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'A new kind of climate denial': May and Pedneault talk Green Party co-leadership, climate crisis


Canadians are tired of status-quo politicians and the policies they offer, according to the Green Party of Canada’s deputy leader.

Facing the “twin crisis” of inflation and climate change, Canadians are looking for an alternative in Ottawa -- a role the Green Party could play, Jonathan Pedneault told CTV Atlantic’s Todd Battis during an interview Monday evening.

“We are a party that realizes that the environment is, at the core, is at the centre of everything,” said Pedneault. “You can’t have a solid economy with a planet that is hurting.”

Following a recent leadership contest, the Green Party of Canada re-elected Elizabeth May as leader after three years away from the job. She ran with Pedneault, and the two plan to share the top spot, but it will take a change of the party’s constitution for co-leadership to be official.

“We want to be co-leaders,” May told CTV Atlantic, with Pedneault by her side. “The members voted for us, so we know there is support for the idea.”

There are 80 countries in the world with green parties, 11 of which hold positions in government, said May.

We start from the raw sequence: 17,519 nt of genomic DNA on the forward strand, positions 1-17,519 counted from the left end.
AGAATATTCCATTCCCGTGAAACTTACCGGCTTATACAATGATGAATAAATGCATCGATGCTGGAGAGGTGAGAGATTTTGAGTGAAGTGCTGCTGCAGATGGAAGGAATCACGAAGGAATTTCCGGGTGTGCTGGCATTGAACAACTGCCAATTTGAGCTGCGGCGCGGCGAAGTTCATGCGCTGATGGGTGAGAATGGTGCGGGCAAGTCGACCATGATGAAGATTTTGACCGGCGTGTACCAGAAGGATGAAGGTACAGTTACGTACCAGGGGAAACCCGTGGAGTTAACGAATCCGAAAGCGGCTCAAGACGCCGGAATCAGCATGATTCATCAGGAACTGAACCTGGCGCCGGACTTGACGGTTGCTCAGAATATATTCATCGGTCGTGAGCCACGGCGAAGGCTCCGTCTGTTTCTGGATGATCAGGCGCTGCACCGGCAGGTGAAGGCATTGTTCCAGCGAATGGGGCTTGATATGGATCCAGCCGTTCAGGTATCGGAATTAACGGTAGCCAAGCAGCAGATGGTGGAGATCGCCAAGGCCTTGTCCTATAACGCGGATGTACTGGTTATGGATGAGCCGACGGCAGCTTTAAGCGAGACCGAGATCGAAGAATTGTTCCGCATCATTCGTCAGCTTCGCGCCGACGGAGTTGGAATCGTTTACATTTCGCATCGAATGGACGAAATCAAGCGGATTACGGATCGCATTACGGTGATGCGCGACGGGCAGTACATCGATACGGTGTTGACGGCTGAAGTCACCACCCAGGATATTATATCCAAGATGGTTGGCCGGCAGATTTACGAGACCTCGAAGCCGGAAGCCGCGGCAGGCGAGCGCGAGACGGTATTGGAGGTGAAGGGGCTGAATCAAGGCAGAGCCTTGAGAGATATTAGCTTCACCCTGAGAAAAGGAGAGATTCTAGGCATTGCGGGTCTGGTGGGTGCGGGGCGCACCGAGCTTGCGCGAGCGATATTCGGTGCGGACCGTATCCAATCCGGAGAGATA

“When I talk to my colleagues in other countries, the greens who are serving with partners in job-sharing and co-leadership highly recommended it,” said May.

Because of the climate crisis, and seeing what she says has been the “government’s failure to respond,” May said she decided to reoffer as leader, but did not want to do it alone.

Politicians can’t claim to understand the climate crisis while still building oil and gas pipelines and approving off-shore drilling, said May. It’s what she calls “a new kind of climate denial.”

“If you’re serious about the climate crisis, you have to be serious about a plan that protects livelihoods and protects our economy, but is focused on phasing out dependency on fossil fuels."

While some cost-of-living increases in Canada were sparked by the war in Ukraine, others were caused by climate events, “such as droughts in countries that used to be bread baskets,” she said.

“Canadians have been dependant for a very long time on imported food: fruits and veg from California,” said May. “Those costs are going to keep going up.”

She says Bank of Canada interest rate hikes can help curb inflation, but that will only go so far.

“They don’t touch the fact that if Madagascar gets walloped by so many typhoons that they can’t grow the vanilla beans that are in so many products; that has a real impact on food costs,” said May.

She says a federal election is unlikely until the NDP-Liberal deal ends. That sees the New Democrats propping up the Liberals until June 2025 -- just ahead of the fixed election date in October of that year -- in exchange for policy action on a suite of progressive issues.

With files from Top Stories

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